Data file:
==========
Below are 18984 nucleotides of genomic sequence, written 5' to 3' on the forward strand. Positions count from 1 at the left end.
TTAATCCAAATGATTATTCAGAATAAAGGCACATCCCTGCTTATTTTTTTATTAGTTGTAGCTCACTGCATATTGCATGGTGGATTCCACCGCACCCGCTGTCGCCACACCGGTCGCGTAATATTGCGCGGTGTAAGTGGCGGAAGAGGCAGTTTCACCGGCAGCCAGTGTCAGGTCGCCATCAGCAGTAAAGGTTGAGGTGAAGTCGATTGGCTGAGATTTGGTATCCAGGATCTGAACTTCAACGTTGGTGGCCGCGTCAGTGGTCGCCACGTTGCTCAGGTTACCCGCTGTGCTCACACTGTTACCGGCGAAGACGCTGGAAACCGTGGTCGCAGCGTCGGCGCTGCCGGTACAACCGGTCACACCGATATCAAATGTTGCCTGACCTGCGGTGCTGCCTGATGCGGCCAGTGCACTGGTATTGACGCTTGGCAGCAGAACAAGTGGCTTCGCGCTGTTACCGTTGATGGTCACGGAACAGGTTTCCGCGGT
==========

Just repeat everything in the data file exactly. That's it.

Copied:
Below are 18984 nucleotides of genomic sequence, written 5' to 3' on the forward strand. Positions count from 1 at the left end.
TTAATCCAAATGATTATTCAGAATAAAGGCACATCCCTGCTTATTTTTTTATTAGTTGTAGCTCACTGCATATTGCATGGTGGATTCCACCGCACCCGCTGTCGCCACACCGGTCGCGTAATATTGCGCGGTGTAAGTGGCGGAAGAGGCAGTTTCACCGGCAGCCAGTGTCAGGTCGCCATCAGCAGTAAAGGTTGAGGTGAAGTCGATTGGCTGAGATTTGGTATCCAGGATCTGAACTTCAACGTTGGTGGCCGCGTCAGTGGTCGCCACGTTGCTCAGGTTACCCGCTGTGCTCACACTGTTACCGGCGAAGACGCTGGAAACCGTGGTCGCAGCGTCGGCGCTGCCGGTACAACCGGTCACACCGATATCAAATGTTGCCTGACCTGCGGTGCTGCCTGATGCGGCCAGTGCACTGGTATTGACGCTTGGCAGCAGAACAAGTGGCTTCGCGCTGTTACCGTTGATGGTCACGGAACAGGTTTCCGCGGT